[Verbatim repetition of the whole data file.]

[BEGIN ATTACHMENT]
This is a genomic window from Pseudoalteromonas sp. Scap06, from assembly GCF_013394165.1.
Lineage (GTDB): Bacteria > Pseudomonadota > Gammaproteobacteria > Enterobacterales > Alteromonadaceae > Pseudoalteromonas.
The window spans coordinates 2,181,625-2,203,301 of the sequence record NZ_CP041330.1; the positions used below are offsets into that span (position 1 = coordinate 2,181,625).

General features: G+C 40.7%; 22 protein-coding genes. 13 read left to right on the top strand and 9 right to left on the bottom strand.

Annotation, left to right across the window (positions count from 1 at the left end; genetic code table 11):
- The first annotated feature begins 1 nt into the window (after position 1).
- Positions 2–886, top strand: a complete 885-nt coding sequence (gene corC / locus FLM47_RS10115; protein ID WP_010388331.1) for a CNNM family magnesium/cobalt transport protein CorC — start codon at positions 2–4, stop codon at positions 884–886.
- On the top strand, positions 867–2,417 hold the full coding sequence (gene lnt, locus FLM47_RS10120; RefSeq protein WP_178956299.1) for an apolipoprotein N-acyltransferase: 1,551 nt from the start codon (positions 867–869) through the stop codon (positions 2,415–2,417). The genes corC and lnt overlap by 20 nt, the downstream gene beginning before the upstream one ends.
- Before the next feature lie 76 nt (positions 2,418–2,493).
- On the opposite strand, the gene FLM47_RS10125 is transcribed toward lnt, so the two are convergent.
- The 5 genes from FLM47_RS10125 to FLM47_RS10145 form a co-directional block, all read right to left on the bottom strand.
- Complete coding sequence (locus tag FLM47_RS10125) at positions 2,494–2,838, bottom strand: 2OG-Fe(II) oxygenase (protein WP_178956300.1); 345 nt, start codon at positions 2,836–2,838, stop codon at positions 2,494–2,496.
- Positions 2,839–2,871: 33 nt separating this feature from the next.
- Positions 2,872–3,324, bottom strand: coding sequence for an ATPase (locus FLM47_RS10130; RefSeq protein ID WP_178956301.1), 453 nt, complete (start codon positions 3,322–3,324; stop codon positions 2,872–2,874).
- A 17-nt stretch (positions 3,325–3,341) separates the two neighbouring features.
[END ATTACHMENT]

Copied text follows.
This is a genomic window from Pseudoalteromonas sp. Scap06, from assembly GCF_013394165.1.
Lineage (GTDB): Bacteria > Pseudomonadota > Gammaproteobacteria > Enterobacterales > Alteromonadaceae > Pseudoalteromonas.
The window spans coordinates 2,181,625-2,203,301 of the sequence record NZ_CP041330.1; the positions used below are offsets into that span (position 1 = coordinate 2,181,625).

General features: G+C 40.7%; 22 protein-coding genes. 13 read left to right on the top strand and 9 right to left on the bottom strand.

Annotation, left to right across the window (positions count from 1 at the left end; genetic code table 11):
- The first annotated feature begins 1 nt into the window (after position 1).
- Positions 2–886, top strand: a complete 885-nt coding sequence (gene corC / locus FLM47_RS10115; protein ID WP_010388331.1) for a CNNM family magnesium/cobalt transport protein CorC — start codon at positions 2–4, stop codon at positions 884–886.
- On the top strand, positions 867–2,417 hold the full coding sequence (gene lnt, locus FLM47_RS10120; RefSeq protein WP_178956299.1) for an apolipoprotein N-acyltransferase: 1,551 nt from the start codon (positions 867–869) through the stop codon (positions 2,415–2,417). The genes corC and lnt overlap by 20 nt, the downstream gene beginning before the upstream one ends.
- Before the next feature lie 76 nt (positions 2,418–2,493).
- On the opposite strand, the gene FLM47_RS10125 is transcribed toward lnt, so the two are convergent.
- The 5 genes from FLM47_RS10125 to FLM47_RS10145 form a co-directional block, all read right to left on the bottom strand.
- Complete coding sequence (locus tag FLM47_RS10125) at positions 2,494–2,838, bottom strand: 2OG-Fe(II) oxygenase (protein WP_178956300.1); 345 nt, start codon at positions 2,836–2,838, stop codon at positions 2,494–2,496.
- Positions 2,839–2,871: 33 nt separating this feature from the next.
- Positions 2,872–3,324, bottom strand: coding sequence for an ATPase (locus FLM47_RS10130; RefSeq protein ID WP_178956301.1), 453 nt, complete (start codon positions 3,322–3,324; stop codon positions 2,872–2,874).
- A 17-nt stretch (positions 3,325–3,341) separates the two neighbouring features.